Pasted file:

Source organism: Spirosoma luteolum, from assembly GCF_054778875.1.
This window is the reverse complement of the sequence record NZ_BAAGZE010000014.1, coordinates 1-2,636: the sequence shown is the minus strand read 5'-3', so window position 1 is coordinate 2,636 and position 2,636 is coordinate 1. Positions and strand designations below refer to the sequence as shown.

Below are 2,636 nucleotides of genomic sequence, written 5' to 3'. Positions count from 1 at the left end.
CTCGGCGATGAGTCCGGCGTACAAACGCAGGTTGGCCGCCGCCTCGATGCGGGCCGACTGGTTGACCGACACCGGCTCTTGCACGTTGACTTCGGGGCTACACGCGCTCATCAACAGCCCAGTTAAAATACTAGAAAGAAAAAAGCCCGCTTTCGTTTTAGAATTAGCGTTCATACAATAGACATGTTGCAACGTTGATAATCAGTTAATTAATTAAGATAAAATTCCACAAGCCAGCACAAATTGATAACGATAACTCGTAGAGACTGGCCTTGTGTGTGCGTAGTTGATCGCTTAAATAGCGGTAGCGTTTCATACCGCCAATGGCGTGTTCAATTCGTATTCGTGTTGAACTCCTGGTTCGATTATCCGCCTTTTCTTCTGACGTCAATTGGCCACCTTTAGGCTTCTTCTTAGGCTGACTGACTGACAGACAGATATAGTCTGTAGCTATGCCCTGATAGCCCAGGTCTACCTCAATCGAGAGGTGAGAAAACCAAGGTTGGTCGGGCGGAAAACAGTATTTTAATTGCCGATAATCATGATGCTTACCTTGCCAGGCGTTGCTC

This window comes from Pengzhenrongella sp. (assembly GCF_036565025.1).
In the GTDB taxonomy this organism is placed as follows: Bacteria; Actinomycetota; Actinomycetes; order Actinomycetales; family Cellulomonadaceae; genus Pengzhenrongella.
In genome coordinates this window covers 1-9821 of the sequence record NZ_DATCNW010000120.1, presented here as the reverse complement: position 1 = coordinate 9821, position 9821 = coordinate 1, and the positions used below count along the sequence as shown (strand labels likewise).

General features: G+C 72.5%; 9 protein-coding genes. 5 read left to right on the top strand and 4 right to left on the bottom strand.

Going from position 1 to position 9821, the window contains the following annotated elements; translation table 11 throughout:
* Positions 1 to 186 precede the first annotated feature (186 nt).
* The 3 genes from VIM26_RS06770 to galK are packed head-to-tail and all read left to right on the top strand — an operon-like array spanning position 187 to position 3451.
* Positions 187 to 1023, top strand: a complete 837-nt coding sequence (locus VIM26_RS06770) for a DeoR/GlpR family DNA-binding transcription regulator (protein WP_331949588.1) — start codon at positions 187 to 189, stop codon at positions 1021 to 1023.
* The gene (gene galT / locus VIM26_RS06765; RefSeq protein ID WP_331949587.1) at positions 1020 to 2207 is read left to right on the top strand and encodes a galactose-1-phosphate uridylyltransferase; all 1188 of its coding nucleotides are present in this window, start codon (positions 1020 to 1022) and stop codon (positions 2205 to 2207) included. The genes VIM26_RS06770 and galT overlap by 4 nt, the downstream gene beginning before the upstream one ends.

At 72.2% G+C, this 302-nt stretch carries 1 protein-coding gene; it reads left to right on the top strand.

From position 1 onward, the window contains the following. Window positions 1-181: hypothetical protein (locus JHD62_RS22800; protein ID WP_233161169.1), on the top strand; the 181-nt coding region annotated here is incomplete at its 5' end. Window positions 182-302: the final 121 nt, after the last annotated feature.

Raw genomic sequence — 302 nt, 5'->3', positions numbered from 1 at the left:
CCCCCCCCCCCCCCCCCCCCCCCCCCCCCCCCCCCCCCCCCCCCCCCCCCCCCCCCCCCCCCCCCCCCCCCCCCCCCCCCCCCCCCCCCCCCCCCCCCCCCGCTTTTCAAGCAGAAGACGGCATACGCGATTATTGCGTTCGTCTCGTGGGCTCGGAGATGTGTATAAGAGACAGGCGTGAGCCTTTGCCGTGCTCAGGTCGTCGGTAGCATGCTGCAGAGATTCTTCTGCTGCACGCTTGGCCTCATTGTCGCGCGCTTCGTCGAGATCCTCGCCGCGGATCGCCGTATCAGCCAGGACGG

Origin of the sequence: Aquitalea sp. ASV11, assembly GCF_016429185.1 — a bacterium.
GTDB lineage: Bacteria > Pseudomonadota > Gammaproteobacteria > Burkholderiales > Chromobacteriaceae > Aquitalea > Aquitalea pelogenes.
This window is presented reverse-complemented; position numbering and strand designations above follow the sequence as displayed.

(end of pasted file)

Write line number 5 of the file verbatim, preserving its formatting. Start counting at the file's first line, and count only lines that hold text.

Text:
This window comes from Pengzhenrongella sp. (assembly GCF_036565025.1).